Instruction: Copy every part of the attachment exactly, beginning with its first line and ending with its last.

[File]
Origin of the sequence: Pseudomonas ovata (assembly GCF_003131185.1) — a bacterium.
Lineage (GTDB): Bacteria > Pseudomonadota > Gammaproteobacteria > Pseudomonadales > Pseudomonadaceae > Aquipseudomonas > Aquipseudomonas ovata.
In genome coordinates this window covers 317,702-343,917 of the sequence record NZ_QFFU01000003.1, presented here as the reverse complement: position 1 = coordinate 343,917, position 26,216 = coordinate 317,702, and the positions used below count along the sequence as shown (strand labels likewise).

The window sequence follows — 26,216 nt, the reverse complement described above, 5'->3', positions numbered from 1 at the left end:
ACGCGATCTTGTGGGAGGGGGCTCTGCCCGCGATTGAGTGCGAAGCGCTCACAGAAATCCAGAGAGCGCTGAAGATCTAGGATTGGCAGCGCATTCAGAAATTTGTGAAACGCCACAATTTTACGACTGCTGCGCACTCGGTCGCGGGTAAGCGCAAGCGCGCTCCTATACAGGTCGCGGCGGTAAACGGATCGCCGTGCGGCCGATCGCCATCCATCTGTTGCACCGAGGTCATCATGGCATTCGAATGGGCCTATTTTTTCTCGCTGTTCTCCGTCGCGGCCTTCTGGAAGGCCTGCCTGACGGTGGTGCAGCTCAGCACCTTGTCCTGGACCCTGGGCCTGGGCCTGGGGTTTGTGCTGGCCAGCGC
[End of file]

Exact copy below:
Origin of the sequence: Pseudomonas ovata (assembly GCF_003131185.1) — a bacterium.
Lineage (GTDB): Bacteria > Pseudomonadota > Gammaproteobacteria > Pseudomonadales > Pseudomonadaceae > Aquipseudomonas > Aquipseudomonas ovata.
In genome coordinates this window covers 317,702-343,917 of the sequence record NZ_QFFU01000003.1, presented here as the reverse complement: position 1 = coordinate 343,917, position 26,216 = coordinate 317,702, and the positions used below count along the sequence as shown (strand labels likewise).

The window sequence follows — 26,216 nt, the reverse complement described above, 5'->3', positions numbered from 1 at the left end:
ACGCGATCTTGTGGGAGGGGGCTCTGCCCGCGATTGAGTGCGAAGCGCTCACAGAAATCCAGAGAGCGCTGAAGATCTAGGATTGGCAGCGCATTCAGAAATTTGTGAAACGCCACAATTTTACGACTGCTGCGCACTCGGTCGCGGGTAAGCGCAAGCGCGCTCCTATACAGGTCGCGGCGGTAAACGGATCGCCGTGCGGCCGATCGCCATCCATCTGTTGCACCGAGGTCATCATGGCATTCGAATGGGCCTATTTTTTCTCGCTGTTCTCCGTCGCGGCCTTCTGGAAGGCCTGCCTGACGGTGGTGCAGCTCAGCACCTTGTCCTGGACCCTGGGCCTGGGCCTGGGGTTTGTGCTGGCCAGCGC